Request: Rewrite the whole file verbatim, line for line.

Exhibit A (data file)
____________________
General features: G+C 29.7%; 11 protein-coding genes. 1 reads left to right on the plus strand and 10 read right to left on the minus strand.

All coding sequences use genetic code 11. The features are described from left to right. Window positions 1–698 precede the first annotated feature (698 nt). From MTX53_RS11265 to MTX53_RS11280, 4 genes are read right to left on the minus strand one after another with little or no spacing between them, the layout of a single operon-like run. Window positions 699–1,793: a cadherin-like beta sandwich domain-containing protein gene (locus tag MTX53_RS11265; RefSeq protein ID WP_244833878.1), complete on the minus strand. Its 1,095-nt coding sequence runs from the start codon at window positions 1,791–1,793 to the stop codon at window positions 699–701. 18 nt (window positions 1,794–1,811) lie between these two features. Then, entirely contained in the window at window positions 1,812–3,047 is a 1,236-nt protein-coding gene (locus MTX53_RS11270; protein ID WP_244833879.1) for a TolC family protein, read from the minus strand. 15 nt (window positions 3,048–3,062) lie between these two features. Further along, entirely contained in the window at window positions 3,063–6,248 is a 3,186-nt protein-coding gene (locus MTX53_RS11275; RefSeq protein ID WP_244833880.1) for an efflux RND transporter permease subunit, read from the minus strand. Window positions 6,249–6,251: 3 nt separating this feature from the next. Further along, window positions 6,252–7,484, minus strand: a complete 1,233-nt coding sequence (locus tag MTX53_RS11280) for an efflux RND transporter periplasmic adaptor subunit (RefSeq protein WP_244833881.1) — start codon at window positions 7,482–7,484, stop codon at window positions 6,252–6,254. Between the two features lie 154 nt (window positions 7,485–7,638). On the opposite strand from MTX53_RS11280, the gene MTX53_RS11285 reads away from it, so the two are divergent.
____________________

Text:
General features: G+C 29.7%; 11 protein-coding genes. 1 reads left to right on the plus strand and 10 read right to left on the minus strand.

All coding sequences use genetic code 11. The features are described from left to right. Window positions 1–698 precede the first annotated feature (698 nt). From MTX53_RS11265 to MTX53_RS11280, 4 genes are read right to left on the minus strand one after another with little or no spacing between them, the layout of a single operon-like run. Window positions 699–1,793: a cadherin-like beta sandwich domain-containing protein gene (locus tag MTX53_RS11265; RefSeq protein ID WP_244833878.1), complete on the minus strand. Its 1,095-nt coding sequence runs from the start codon at window positions 1,791–1,793 to the stop codon at window positions 699–701. 18 nt (window positions 1,794–1,811) lie between these two features. Then, entirely contained in the window at window positions 1,812–3,047 is a 1,236-nt protein-coding gene (locus MTX53_RS11270; protein ID WP_244833879.1) for a TolC family protein, read from the minus strand. 15 nt (window positions 3,048–3,062) lie between these two features. Further along, entirely contained in the window at window positions 3,063–6,248 is a 3,186-nt protein-coding gene (locus MTX53_RS11275; RefSeq protein ID WP_244833880.1) for an efflux RND transporter permease subunit, read from the minus strand. Window positions 6,249–6,251: 3 nt separating this feature from the next. Further along, window positions 6,252–7,484, minus strand: a complete 1,233-nt coding sequence (locus tag MTX53_RS11280) for an efflux RND transporter periplasmic adaptor subunit (RefSeq protein WP_244833881.1) — start codon at window positions 7,482–7,484, stop codon at window positions 6,252–6,254. Between the two features lie 154 nt (window positions 7,485–7,638). On the opposite strand from MTX53_RS11280, the gene MTX53_RS11285 reads away from it, so the two are divergent.